Yesterday morning, I opened a drawer where I keep my gum and it looked like one of the packs had teeth marks in it but then I figured it might just be rub marks from opening and closing the drawer. Then last night, I pulled out my oven mitts and found that both the thumbs of the mitts were chewed thru and the stuffing taken out. So before we went to bed, we put cat food and peanut butter in an ashtray in the drawer and this morning it was all gone…

So off we went to the store for traps and when we set up this afternoon, we set up the traps and caught a mouse. The traps will be set for a while since we are not sure if we only had one or have more… Yikes!!

(If you are wondering about our cat, he expects us to catch the mouse. He will look at it and then at us as if to say "you expect ME to take care of this - NO WAY!")

We decided to move on today to Pender, Nebraska. A cold front is moving in with severe storms so we decided not to stay at the lake.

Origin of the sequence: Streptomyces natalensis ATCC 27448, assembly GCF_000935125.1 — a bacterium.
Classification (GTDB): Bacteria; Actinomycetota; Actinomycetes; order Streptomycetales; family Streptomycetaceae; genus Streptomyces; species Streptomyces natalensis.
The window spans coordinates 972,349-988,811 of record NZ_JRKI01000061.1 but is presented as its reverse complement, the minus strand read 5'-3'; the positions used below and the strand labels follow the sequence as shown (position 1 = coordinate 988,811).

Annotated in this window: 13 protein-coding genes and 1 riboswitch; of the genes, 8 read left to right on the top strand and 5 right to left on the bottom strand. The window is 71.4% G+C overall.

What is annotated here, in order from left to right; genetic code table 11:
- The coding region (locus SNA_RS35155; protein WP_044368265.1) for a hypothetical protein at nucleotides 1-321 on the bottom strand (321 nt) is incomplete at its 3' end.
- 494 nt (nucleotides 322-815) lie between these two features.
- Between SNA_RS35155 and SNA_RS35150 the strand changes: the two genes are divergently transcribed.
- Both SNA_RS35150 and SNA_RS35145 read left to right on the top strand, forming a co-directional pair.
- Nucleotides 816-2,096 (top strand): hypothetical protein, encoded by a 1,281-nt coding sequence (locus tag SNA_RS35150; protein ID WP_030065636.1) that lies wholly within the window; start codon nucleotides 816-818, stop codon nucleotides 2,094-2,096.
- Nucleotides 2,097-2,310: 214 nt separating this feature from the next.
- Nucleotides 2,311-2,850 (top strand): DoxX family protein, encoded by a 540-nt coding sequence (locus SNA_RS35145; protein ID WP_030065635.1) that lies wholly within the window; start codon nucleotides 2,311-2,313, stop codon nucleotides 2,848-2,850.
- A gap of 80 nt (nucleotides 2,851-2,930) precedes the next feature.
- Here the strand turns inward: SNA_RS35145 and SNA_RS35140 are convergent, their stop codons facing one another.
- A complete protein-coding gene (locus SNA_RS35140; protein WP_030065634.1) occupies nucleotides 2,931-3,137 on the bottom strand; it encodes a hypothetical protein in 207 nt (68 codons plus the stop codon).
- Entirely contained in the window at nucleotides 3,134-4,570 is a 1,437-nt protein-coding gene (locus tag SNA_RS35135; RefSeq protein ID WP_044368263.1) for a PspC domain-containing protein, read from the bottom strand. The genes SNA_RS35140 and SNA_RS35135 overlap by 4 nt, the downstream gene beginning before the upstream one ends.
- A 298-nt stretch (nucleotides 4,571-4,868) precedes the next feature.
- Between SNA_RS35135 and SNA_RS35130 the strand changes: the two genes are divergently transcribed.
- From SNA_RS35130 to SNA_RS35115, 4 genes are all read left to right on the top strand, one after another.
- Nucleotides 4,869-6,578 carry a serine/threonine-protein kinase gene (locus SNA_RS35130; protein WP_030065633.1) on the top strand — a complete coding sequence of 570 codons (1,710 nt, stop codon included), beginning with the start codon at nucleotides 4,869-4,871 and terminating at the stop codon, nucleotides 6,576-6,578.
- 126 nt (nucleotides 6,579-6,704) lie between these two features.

Pictures of the Nebraska countryside:

The storm is moving in on this one – what an eerie sky:

We are here in Pender at the Blue Ox factory and what incredible customer service. We have a tru-center and towing equipment from Blue Ox. On the tru-center, we lost our celanoid (sp?) somewhere during the trip to Alaska and we were here to buy another one. Doug, one of the employees, checked it out and they are giving us a new upgraded system. It will be coming out in November so they will send it to us – free. Isn’t that wonderful.

They also serviced our tow bar – free.

And we can camp in their campground (full hookups plus WiFi) – free.

And we received a factory tour – free.

And we received a complimentary package for staying (includes a collapsible cooler and other items) – free.

What incredible customer service. They go above and beyond!!! I would recommend this company to everyone – they stand behind their products.

We met our neighbors here at the campground (Jeff, Deana, and their daughter) who are also here for service. We had a really nice get together.